The Turin-Lyon high-speed railway finally was given the green light by prime minister Giuseppe Conte this week, after the country’s new populist government threatened to cancel it.
The line, which will run in tunnels under the Alps, cuts the journey from Milan to Paris and beyond by three hours.
Existing TGV services between Paris and Turin currently take five and a half hours, with a journey time of seven hours to Milan. After the new line is complete the Paris-Milan journey will be cut to four hours.
A direct service through the channel tunnel from London would take around six hours to reach Italy.
But any company that decided to run such a service would have to wrestle with passport control and security regulations, which apply to trains between the UK and the continent.
With a completion date of 2030 for the new line, the planning of any service is far off. Even if no direct service was introduced to the UK, passengers from London changing trains in Paris would be able to get to Italy three hours faster.
“Not building the high-speed line would cost much more than building it,” Italy’s prime minister Mr Conte said in his statement.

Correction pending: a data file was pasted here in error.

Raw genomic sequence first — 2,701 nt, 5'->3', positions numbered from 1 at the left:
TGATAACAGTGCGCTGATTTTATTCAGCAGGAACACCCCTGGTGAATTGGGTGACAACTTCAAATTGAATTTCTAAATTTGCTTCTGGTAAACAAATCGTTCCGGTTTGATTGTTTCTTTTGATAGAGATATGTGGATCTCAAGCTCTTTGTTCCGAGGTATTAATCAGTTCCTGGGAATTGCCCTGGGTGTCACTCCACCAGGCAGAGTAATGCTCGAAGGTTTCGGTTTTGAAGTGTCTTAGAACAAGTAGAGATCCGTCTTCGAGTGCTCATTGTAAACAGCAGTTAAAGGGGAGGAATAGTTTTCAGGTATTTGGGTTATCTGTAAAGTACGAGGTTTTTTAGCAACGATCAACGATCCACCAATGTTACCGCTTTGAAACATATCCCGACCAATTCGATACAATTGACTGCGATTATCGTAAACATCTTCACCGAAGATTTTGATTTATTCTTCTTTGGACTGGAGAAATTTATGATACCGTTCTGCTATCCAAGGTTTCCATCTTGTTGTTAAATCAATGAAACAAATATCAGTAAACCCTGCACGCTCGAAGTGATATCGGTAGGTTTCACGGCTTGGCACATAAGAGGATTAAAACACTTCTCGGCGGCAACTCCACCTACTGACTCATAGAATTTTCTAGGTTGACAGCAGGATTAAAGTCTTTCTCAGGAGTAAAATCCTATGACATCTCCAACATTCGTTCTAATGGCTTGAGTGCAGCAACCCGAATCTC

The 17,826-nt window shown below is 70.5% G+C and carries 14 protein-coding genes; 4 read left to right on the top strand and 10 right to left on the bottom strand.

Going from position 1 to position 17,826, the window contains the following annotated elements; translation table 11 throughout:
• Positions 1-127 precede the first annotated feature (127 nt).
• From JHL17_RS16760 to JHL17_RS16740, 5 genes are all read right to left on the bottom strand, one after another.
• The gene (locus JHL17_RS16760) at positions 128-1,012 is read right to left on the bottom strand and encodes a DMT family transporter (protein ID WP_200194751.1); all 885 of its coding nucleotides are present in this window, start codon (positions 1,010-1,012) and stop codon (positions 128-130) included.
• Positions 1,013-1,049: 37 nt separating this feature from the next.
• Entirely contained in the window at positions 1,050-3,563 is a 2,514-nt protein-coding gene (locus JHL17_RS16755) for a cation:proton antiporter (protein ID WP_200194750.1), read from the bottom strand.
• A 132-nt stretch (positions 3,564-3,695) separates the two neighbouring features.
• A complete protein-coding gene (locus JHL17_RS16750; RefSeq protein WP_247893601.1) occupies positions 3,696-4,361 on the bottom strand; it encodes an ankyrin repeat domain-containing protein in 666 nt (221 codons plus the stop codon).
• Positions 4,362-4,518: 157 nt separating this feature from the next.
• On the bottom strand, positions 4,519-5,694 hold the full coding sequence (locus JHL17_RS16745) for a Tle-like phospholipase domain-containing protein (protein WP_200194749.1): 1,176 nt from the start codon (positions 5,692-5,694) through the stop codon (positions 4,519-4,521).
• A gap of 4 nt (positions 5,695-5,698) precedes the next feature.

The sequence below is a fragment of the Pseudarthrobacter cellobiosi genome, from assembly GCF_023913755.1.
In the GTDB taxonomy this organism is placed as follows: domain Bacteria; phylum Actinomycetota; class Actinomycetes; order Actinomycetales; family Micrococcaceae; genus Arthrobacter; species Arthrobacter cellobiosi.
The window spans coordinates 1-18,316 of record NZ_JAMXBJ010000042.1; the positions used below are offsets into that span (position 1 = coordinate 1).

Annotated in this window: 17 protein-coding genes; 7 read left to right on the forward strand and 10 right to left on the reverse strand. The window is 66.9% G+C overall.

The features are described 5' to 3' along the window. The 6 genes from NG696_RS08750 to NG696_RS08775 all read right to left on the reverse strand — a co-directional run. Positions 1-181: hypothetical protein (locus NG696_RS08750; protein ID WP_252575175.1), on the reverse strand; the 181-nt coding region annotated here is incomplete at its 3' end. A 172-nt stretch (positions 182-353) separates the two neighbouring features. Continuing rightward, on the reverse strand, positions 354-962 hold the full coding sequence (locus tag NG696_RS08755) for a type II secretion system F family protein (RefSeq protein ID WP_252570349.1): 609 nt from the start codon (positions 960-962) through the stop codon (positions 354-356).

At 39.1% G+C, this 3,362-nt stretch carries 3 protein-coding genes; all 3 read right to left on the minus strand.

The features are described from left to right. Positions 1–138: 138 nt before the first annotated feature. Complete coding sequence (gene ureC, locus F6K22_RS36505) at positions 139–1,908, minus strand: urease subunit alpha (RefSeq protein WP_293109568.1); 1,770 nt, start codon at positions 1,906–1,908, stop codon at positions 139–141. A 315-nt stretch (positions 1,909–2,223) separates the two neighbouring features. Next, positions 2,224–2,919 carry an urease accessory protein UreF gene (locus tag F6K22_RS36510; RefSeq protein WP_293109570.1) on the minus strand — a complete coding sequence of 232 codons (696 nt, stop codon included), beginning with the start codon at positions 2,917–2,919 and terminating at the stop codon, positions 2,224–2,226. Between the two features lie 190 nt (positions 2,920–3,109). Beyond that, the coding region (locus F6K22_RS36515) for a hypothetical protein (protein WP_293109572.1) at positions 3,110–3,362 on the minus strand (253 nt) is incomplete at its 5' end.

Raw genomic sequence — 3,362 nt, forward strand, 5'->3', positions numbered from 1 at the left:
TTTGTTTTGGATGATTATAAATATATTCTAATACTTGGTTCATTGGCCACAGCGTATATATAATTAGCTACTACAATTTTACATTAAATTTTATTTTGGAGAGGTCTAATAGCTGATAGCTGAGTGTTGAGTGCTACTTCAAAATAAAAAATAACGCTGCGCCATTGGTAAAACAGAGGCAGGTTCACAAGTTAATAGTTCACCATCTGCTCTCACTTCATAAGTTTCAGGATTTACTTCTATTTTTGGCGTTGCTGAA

“The decision not to carry out the work would expose us to costs resulting from breaching our agreement with France.”
Mr. Conte said the EU had agreed to shoulder a larger proportion of the project’s cost – up from 40 per cent to 55 percent of the €25bn (£22bn) bill. France’s national assembly has already approved the project.
The project was the subject of a row between Italy’s populist coalition governing parties. It is supported by the League, which has traditionally been strong in the north of the country but was opposed by the Five Star Movement, whose support base is mostly in the south.
The line is 270km long, of which 57.7km is tunneled. It will connect with the LGV Sud-Est high-speed line at the French end and the Turin-Milan high-speed railway at the Italian end. A service to London would use HS1 through Kent and LGV Nord through northern France, likely bypassing central Paris on the LGV Interconnexion Est line.
International rail services from the UK got a boost last month after Eurostar stepped up its new service from London to Amsterdam, adding an extra train per day. But last year German railway company DB ditched plans to run a direct service to Cologne and Frankfurt, citing operational difficulties.
Unlike the vast majority of European countries, the UK is not a member of the Schengen passportless area, which means international rail passengers must go through passport checks at stations. This makes it harder for firms to run international rail services because they often require expensive modifications to existing stations to introduce border controls. Passengers in other EU countries benefit from seamless cross-border travel.